Arthropod Meeting

Sometimes I forget just how useful warm-up sketches and painting can be. Enjoying taking old pencil sketches and digitally watercolour painting them with ArtRage to get my engine running for commissioned projects. 

I tend to build up a lot of neurotic "all conditions must be perfect in life, studio and mindset" hang-ups before I get started on things. It's good to visually slap myself out of it by working on pieces like this that are already decent drawings, and just play loose with the colour. 

I like this enough I made prints available in my store- - - - - - - -

Original artwork on The Flying Trilobite © to Glendon Mellow
under Creative Commons Licence.

Print Shop

Find me on Symbiartic, the art+science blog on the Scientific American Blog Network!

Two Arthropods Meet - a teeny commission challenge

After meeting the tireless Karyn Traphagen at ScienceOnline11 in January, she asked me for an unusual commissioned painting: something on slate, no larger than 1.5"x2".

It was more difficult than I had thought.  I have often painted creatures and details that small -I knew I had the right brushes- but I had never tried to fit a whole composition in something that small.

The challenge was on.

Apparently I drink too much coffee to reliably use the camera's up-close feature.
The piece languished on my desk for a little while, unfinished, until I came up with the idea of adding the ladybug, an image that I've done in a similar way before in pencil. I added a bit of gold-coloured paint (actually titanium-coated mica flakes) to the ladybug to give it a shimmer.

Here's the final piece:

Thanks Karyn!
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Interested? I have a couple of larger, similar pieces painted on slate for sale and I remain available for commissions.

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Original artwork on The Flying Trilobite Copyright to Glendon Mellow

Guild of Natural Science Illustrators Conference

There's a slew of gorgeous posters created by the talented members of The Guild of Natural Science Illustrators for the upcoming conference in July. Although I have not attended one of these conferences yet, I think the results of these lush, gorgeous and scientifically accurate artists speak for themselves.

If you are a new artist, up-and-coming, or established and need of some new techniques, get yourself to Ithaca and learn from these modern masters.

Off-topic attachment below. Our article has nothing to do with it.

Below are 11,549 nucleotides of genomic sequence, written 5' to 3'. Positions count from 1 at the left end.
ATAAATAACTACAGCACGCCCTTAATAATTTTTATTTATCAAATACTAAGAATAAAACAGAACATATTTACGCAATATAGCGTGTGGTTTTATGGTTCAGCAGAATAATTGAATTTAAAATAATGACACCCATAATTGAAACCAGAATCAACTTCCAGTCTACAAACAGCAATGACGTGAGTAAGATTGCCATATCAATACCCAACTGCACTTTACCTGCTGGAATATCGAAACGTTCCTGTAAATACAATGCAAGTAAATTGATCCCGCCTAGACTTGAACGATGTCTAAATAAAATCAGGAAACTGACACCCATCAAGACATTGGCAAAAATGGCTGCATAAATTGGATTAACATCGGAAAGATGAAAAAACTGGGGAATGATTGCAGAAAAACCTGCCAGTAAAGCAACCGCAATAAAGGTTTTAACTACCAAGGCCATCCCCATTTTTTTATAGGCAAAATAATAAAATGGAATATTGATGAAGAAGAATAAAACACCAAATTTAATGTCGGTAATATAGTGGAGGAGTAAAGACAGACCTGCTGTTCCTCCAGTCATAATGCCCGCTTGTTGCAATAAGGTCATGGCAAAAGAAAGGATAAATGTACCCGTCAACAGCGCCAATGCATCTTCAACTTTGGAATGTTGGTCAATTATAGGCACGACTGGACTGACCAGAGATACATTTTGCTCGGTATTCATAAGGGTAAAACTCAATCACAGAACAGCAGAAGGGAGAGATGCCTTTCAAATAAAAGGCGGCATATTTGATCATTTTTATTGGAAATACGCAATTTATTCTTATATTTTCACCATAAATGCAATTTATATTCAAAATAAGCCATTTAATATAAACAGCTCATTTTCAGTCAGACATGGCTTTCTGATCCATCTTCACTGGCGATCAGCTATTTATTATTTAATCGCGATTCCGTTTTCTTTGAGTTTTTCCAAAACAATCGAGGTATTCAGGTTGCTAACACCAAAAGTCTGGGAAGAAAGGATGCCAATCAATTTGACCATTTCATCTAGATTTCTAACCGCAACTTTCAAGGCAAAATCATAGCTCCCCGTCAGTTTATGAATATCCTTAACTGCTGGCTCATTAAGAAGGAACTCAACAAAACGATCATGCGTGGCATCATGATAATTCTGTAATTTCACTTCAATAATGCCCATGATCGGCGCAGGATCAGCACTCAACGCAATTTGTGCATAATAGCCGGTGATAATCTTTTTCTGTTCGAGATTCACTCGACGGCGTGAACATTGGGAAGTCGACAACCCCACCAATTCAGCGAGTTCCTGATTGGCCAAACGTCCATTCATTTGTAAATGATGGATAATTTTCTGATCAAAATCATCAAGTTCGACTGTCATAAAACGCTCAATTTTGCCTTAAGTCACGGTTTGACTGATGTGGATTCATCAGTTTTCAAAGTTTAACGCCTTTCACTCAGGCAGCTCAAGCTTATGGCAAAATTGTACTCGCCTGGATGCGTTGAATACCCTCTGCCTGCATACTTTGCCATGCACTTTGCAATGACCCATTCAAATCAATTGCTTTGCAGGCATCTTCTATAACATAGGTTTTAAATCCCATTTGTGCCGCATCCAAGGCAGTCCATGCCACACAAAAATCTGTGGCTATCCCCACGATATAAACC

I often wonder if in a hundred years' time the art world will look back on pieces like these and marvel at their (sometimes) unrecognised value in the face of post-modernist navel-gazing. Their artwork is all the more relevant to anyone amazed by the vanishing biodiversity on our planet.

In particular, check out the work by Heather Ward (the coral reef begins!), Emily Damstra, Gina Mikel, Barry MacKay,, heck, prepare yourself for beauty and strangeness that only the real world can deliver by going to the Guild's image bank, or check out the links in my blogroll. Grab a coffee and croissant, and spend an hour this weekend marvelling.

And be responsible folks: these images are under copyright, and these folks earn their bread producing images to help scientists, medical professionals, teachers and students understand the world better. Be sure to contact artists about creating illustrations for use before cribbing them off the net!

Arthropod Meeting

Being human is awesome. I like this image a lot. It's the meeting between two species separated by about 550 million years. The trilobite is similar to elrathia, (it's missing some segments, elrathia had 13).

I like this scene. You can imagine any number of things. Hot young ladybug with a penchant for wearing red with polkadots, meets worldly, older trilobite with a scottish brogue. He's aloof, an old world reserve in his demeanor. She's desperately hoping to ask him out for a cappuccino, and who knows where the evening will go? Back to his shale for a nightcap?

Or perhaps they are from the arthropod U.N., and he's concerned about dragonfly larva settling in the coastal waters of his brethren, and she is there to negotiate a truce.

Probably though, he's just thirsty, hoping she has some nice squishy aphids he can devour.